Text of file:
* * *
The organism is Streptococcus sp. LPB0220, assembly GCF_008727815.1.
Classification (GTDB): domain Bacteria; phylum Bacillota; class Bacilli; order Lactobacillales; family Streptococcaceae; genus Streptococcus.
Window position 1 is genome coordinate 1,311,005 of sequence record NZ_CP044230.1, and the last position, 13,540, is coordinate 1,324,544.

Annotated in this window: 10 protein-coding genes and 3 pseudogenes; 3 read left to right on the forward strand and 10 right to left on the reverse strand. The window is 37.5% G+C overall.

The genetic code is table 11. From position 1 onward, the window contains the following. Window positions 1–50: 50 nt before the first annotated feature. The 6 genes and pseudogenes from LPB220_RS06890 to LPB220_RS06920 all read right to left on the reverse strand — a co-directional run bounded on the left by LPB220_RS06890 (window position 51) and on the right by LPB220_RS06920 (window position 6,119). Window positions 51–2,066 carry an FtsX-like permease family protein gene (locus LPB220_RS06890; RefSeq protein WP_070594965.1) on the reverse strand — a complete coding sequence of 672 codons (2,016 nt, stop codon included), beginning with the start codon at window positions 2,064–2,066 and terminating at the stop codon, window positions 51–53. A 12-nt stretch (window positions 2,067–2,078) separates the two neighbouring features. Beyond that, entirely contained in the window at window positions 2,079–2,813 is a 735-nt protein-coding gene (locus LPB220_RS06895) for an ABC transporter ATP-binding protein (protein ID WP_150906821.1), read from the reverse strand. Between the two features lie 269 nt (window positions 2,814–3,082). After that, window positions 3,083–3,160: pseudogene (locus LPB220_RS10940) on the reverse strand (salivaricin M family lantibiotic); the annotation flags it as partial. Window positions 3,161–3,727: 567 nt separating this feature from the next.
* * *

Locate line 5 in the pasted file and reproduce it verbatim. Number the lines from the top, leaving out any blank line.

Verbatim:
The genetic code is table 11. From position 1 onward, the window contains the following. Window positions 1–50: 50 nt before the first annotated feature. The 6 genes and pseudogenes from LPB220_RS06890 to LPB220_RS06920 all read right to left on the reverse strand — a co-directional run bounded on the left by LPB220_RS06890 (window position 51) and on the right by LPB220_RS06920 (window position 6,119). Window positions 51–2,066 carry an FtsX-like permease family protein gene (locus LPB220_RS06890; RefSeq protein WP_070594965.1) on the reverse strand — a complete coding sequence of 672 codons (2,016 nt, stop codon included), beginning with the start codon at window positions 2,064–2,066 and terminating at the stop codon, window positions 51–53. A 12-nt stretch (window positions 2,067–2,078) separates the two neighbouring features. Beyond that, entirely contained in the window at window positions 2,079–2,813 is a 735-nt protein-coding gene (locus LPB220_RS06895) for an ABC transporter ATP-binding protein (protein ID WP_150906821.1), read from the reverse strand. Between the two features lie 269 nt (window positions 2,814–3,082). After that, window positions 3,083–3,160: pseudogene (locus LPB220_RS10940) on the reverse strand (salivaricin M family lantibiotic); the annotation flags it as partial. Window positions 3,161–3,727: 567 nt separating this feature from the next.